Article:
“There is no foster kid look. The kids are not the ones who did something wrong. They are victims , or as I prefer, survivors of abuse, neglect, and exposure to things that they should never even know about”
Our spotlight interview this week is with Lizzie, a success story from Kids In Distress.
Q: How did you end up speaking for KID?
A: “Mark knew my family, and thought I would be the right person to give the speech. There aren’t many teenagers out there who have success stories”
Lizzie and I spoke for a couple of minutes about KID and her family. She started out at Kids In Distress, and thanks them for her meeting her forever family; while it is not the foster family she started out with, it is the one she will be with for life. Kids In Distress helped her with a great therapist, and was there for her. Lizzie wants to be a Physician’s Assistant, has six brothers and sisters of varying ages, and is about to enter high school.
Then we moved on to a bit more about her and went slightly deeper into what it was like being in foster care and how she is changed for it.
Q: You’ve mentioned that people say “you don’t look like you came from foster care”. How do you usually respond to comments like that?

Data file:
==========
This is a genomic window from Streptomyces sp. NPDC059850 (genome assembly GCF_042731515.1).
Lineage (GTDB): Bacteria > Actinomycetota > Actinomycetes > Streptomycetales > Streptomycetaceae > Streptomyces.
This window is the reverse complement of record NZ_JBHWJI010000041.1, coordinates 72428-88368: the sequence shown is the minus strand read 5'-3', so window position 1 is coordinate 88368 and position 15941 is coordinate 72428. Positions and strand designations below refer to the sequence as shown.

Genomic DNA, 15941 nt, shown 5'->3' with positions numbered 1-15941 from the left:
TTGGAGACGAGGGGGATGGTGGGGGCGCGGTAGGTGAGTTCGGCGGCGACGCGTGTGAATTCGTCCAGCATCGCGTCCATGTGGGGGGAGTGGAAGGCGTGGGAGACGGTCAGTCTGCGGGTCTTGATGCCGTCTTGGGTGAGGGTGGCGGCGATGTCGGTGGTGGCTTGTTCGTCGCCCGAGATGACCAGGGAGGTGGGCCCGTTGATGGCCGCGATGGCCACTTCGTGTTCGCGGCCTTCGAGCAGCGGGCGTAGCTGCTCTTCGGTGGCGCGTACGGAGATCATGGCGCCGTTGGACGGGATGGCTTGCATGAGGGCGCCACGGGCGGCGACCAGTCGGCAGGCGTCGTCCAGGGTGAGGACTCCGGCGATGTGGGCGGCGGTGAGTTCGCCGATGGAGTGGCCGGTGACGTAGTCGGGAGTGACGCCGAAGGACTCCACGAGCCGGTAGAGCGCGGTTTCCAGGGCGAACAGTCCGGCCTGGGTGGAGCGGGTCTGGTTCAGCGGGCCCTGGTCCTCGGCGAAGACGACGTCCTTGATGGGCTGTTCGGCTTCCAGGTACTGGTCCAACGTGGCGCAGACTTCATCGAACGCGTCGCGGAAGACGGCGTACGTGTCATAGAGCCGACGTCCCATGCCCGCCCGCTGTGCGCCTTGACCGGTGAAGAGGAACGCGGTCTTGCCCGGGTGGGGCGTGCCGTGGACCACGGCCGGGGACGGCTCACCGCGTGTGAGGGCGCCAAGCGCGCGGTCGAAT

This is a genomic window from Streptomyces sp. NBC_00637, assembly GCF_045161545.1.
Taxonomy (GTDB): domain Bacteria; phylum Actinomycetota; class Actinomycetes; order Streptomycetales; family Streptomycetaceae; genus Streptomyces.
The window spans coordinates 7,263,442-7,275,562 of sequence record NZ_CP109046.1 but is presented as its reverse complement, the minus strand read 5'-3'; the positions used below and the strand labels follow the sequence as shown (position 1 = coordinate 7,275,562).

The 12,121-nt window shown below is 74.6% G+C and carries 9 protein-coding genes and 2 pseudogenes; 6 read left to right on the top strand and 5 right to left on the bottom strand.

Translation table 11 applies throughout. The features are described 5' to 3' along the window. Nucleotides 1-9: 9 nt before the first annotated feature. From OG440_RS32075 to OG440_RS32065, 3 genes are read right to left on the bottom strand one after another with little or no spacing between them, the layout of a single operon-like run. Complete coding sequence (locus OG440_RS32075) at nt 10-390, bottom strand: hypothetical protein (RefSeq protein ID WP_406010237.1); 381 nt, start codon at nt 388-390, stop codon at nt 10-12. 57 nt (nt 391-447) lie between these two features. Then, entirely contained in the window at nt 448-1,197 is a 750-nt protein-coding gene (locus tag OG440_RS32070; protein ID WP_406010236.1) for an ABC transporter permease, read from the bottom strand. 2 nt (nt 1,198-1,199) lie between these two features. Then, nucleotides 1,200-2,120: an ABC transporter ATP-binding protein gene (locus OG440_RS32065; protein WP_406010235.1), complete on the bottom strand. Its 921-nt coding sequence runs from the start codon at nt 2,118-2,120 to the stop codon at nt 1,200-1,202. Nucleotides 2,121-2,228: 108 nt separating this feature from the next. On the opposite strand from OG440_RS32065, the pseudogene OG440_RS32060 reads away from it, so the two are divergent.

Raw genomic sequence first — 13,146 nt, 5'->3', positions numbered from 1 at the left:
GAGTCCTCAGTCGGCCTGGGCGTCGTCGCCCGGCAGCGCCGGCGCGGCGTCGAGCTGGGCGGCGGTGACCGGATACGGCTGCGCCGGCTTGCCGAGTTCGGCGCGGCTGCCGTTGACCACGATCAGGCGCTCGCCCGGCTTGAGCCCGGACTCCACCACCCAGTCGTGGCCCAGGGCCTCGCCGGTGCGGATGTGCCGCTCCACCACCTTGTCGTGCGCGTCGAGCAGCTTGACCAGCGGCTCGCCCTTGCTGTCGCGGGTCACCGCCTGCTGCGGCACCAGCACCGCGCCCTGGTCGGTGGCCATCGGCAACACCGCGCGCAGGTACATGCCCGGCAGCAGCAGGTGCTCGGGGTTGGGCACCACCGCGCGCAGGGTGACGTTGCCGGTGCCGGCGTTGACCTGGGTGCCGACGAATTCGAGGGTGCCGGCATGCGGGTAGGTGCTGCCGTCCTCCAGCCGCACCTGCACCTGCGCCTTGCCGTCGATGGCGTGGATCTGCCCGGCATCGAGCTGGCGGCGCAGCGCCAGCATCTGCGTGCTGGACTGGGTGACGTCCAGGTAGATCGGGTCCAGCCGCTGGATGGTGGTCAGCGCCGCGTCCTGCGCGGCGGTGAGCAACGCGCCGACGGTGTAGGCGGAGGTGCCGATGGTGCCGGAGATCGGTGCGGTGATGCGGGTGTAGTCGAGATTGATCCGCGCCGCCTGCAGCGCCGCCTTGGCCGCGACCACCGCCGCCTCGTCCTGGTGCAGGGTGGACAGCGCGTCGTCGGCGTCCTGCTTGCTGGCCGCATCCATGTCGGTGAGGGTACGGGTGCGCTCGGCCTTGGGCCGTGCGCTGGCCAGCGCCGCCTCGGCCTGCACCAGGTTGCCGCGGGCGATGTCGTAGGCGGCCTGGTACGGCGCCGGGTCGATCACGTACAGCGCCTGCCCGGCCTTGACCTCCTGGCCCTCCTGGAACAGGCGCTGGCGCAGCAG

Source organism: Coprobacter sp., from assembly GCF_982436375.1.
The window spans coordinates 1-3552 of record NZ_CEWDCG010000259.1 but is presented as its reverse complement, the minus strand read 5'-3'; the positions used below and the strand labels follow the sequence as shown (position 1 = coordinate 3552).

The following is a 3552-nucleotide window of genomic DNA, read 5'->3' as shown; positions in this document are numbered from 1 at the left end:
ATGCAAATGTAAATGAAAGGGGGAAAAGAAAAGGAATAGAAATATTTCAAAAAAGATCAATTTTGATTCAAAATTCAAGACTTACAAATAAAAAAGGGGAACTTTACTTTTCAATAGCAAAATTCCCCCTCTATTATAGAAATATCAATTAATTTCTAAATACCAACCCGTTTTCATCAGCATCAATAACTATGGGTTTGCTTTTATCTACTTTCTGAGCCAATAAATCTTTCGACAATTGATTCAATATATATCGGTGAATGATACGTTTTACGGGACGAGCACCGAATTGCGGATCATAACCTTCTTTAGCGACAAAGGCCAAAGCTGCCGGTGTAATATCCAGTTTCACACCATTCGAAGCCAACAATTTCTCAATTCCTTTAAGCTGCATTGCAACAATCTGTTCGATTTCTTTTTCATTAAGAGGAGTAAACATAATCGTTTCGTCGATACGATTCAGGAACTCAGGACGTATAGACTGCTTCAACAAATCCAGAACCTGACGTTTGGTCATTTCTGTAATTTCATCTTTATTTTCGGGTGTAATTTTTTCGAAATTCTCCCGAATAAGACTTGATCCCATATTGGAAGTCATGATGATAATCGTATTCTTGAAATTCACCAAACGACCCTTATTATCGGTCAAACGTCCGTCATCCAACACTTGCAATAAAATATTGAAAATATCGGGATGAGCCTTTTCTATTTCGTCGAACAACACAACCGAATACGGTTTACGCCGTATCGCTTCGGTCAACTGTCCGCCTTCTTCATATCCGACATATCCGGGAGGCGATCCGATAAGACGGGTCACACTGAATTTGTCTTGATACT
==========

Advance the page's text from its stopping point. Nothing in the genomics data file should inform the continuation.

A: “People say ‘you don’t look like you came from struggles…but I’m definitely not the same person I was before foster care. You can’t judge a book by it’s cover.”
Q: You said in your speech that initially, you spent time trying to push people away?
A: “I always thought if I was bad my mom would just kick me out. I was scared because I wasn’t sure if she would adopt me or where I was gonna go…I thought if I pushed her away I could get it over with”
Q: And how are you different now?
A: “My behavior is different. I didn’t have much of a future planned for me before, I was going down the wrong path.”
Now, Lizzie likes helping people and is a straight A student who takes honors class. Live Free Be Strong and KID helped her to work on her fear of public speaking by giving her the chance to speak at our third empowerment symposium, which was held at Fort Lauderdale High School last March. When asked if she had any advice for students still stuck in foster care she told us “acting out won’t get you there. Express yourself in better ways”. Great advice for foster kids and for students everywhere.
Her symposium speech ended with a quote from Lizzie’s mom: “You may not have grown in my belly, but you definitely grew in my heart”. After hearing her words of motivation to others and of what she personally overcame, I can guarantee she grew in the hearts of many others as well.
Great job, Lizzie! Keep on being you.